Mozart composed his Symphony No. 40 in G Minor, K. 550, during a particularly fruitful period. It became the central work of three incredible symphonies composed in rapid succession between June and August 1778. For years historians believed Mozart never heard it performed, but new evidence suggests the symphony was played several times before his death in December 1791 - not always very well, as Mozart reportedly walked out of the room mid-performance on one occasion. He had recently brought to the stage both The Marriage of Figaro (1786) and Don Giovanni (1787), and he had to deal with the passing of his father in May 1787. A year later, prior to putting pen to paper on these three symphonies, Mozart moved his family to a Vienna suburb ostensibly to have more living space and save money. Finances were a continual issue, as the composer’s income seriously declined and he was repeatedly in debt to friends. While the quality of his work never diminished, the quantity certainly slowed dramatically. Frequent illness forced him to save his energy for fewer projects.
Despite its minor key and the personal struggles he experienced in these years, Mozart’s Symphony No. 40 conveys abundant grace and charm. The Allegro Molto dives directly in with no introduction beyond a few beats of bare accompaniment; this gesture reminds us of Mendelssohn’s Violin Concerto or Rachmaninoff’s Third Piano Concerto. Mozart’s first main theme, with its distinctive rhythmic profile, seems ever to be leaning forward, leading metrically to the next accented beat. Already in the first paragraph of this masterful work, we can observe two important points. First, Mozart adds a second viola to the instrumentation. That small addition adds weight to the string sound, greater resonance in the middle register, and more polyphony between the inner voices of the texture. His recent String Quintets, K. 515 and 516 use the same scoring and must surely provide an explanation for his choice here. Second, in the revised version of the symphony heard today, Mozart added clarinets for richer timbral possibilities. The inclusion of winds and brass - not universally involved in Classical-era symphonies - adds meat to the harmonic frame set out in the opening phrase. Those instruments also punctuate moments where Mozart leans on key dissonances. Some passages will suggest the early symphonies of Schubert, which share a similar kind of crystalline structure and unhurried pace. This does not deny that Mozart takes his chances to be dramatic, particularly during the development section. Stalled on the dominant of the dominant, Mozart allows the winds to navigate the chromatic retransition back to G minor, and the reprise steals in with hardly a whisper.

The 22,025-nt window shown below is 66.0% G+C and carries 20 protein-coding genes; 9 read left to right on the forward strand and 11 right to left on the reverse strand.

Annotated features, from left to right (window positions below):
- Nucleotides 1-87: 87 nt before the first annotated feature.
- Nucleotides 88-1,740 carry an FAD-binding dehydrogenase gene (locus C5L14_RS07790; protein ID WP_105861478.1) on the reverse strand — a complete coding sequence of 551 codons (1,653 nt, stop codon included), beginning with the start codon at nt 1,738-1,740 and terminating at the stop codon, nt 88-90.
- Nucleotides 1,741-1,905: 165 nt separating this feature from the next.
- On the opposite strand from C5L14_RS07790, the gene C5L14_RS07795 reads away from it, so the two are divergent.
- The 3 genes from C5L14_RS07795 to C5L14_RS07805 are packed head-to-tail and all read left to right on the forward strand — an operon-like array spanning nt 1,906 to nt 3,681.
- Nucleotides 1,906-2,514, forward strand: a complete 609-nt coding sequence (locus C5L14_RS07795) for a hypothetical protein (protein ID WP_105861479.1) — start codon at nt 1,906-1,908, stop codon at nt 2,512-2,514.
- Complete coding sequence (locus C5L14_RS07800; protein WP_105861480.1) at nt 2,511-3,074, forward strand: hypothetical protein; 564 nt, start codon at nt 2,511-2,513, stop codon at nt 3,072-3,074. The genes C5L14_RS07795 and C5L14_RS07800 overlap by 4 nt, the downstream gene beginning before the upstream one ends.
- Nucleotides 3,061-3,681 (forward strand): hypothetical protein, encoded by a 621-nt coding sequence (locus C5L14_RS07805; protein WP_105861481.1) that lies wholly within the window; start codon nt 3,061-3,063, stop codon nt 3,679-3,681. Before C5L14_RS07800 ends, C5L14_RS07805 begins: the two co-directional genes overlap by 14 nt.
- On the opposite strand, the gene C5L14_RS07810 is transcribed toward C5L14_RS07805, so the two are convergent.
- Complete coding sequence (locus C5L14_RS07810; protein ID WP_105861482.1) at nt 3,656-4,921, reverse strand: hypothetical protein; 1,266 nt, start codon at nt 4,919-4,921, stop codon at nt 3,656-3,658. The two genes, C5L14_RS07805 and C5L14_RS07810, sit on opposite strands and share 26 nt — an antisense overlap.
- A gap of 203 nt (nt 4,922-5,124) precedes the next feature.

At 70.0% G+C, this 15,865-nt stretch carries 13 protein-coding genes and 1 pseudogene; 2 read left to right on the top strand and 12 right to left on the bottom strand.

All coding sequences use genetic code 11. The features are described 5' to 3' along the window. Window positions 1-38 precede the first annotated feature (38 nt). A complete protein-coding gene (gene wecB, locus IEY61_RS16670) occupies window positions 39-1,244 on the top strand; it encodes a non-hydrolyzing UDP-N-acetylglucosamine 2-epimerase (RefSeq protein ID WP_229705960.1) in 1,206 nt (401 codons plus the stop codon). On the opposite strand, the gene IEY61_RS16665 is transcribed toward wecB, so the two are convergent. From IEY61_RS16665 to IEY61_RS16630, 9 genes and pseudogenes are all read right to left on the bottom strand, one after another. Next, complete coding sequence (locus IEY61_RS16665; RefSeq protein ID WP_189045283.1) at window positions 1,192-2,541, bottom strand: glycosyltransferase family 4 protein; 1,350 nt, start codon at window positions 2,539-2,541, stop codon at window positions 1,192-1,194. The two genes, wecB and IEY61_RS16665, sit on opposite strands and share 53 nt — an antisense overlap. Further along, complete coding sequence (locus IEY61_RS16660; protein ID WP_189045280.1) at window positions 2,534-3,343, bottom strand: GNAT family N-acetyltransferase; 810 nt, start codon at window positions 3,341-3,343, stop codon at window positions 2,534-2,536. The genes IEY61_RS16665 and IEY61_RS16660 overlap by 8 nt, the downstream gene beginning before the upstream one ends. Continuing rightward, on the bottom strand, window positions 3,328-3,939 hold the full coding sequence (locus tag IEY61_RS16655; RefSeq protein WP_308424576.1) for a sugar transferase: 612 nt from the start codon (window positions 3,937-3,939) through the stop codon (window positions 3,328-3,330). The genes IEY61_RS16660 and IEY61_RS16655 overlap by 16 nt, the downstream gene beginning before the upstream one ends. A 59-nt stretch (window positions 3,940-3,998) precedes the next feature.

The Andante in E-flat Major unfolds one voice at a time, almost in the manner of a Renaissance vocal motet. Pungent chromatic notes pass by quietly in low strings, though moments later Mozart repeats the gesture in broader rhythms in first violins. Clearly, in spite of the speed with which this symphony was composed, he is taking enough time to introduce sophisticated nuances. In harmony, too, we find Mozart in rare form. Eschewing any transition to the second key (B-flat), he simply asserts it and then quickly leaves it for the radiant, unexpected turn to D-flat major. And without running the effect, let me just say that the tonal surprises do not end there….
Mozart follows this lyrical effusion with a Minuet. To be more precise, the movement is labeled “Menuetto,” but several factors work against that designation. While being notated in 3/4 time, the main theme aggressively foregrounds a conflict between the accompaniment in triple rhythm and the melody in duple. This creates irregular phrases that are three measures long; nearly all Classical-era works are based on four-measure groupings. The tail-end of the main section seems to get back on track, but occasional syncopations only muddy what seemed to be smooth waters. In the tender Trio, Mozart allows the triple meter to exert its calming influence, making the movement sound, at last, much more like a Minuet.